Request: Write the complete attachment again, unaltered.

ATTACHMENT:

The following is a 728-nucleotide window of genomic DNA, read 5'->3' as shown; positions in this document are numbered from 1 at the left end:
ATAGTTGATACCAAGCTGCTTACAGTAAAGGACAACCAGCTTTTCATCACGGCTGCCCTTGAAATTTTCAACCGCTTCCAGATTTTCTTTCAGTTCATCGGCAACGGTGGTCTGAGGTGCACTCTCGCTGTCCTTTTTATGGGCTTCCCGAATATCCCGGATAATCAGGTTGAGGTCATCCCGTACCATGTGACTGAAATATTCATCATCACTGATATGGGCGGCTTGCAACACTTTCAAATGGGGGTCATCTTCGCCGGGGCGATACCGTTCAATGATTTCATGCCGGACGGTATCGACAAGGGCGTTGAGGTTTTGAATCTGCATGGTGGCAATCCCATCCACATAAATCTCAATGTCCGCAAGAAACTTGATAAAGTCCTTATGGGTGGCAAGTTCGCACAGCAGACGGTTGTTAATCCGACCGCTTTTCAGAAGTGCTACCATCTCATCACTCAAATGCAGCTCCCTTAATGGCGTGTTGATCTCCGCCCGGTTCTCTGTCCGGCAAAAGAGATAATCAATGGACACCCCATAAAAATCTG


The following is a 728-nucleotide window of genomic DNA, read 5'->3' as shown; positions in this document are numbered from 1 at the left end:
ATAGTTGATACCAAGCTGCTTACAGTAAAGGACAACCAGCTTTTCATCACGGCTGCCCTTGAAATTTTCAACCGCTTCCAGATTTTCTTTCAGTTCATCGGCAACGGTGGTCTGAGGTGCACTCTCGCTGTCCTTTTTATGGGCTTCCCGAATATCCCGGATAATCAGGTTGAGGTCATCCCGTACCATGTGACTGAAATATTCATCATCACTGATATGGGCGGCTTGCAACACTTTCAAATGGGGGTCATCTTCGCCGGGGCGATACCGTTCAATGATTTCATGCCGGACGGTATCGACAAGGGCGTTGAGGTTTTGAATCTGCATGGTGGCAATCCCATCCACATAAATCTCAATGTCCGCAAGAAACTTGATAAAGTCCTTATGGGTGGCAAGTTCGCACAGCAGACGGTTGTTAATCCGACCGCTTTTCAGAAGTGCTACCATCTCATCACTCAAATGCAGCTCCCTTAATGGCGTGTTGATCTCCGCCCGGTTCTCTGTCCGGCAAAAGAGATAATCAATGGACACCCCATAAAAATCTG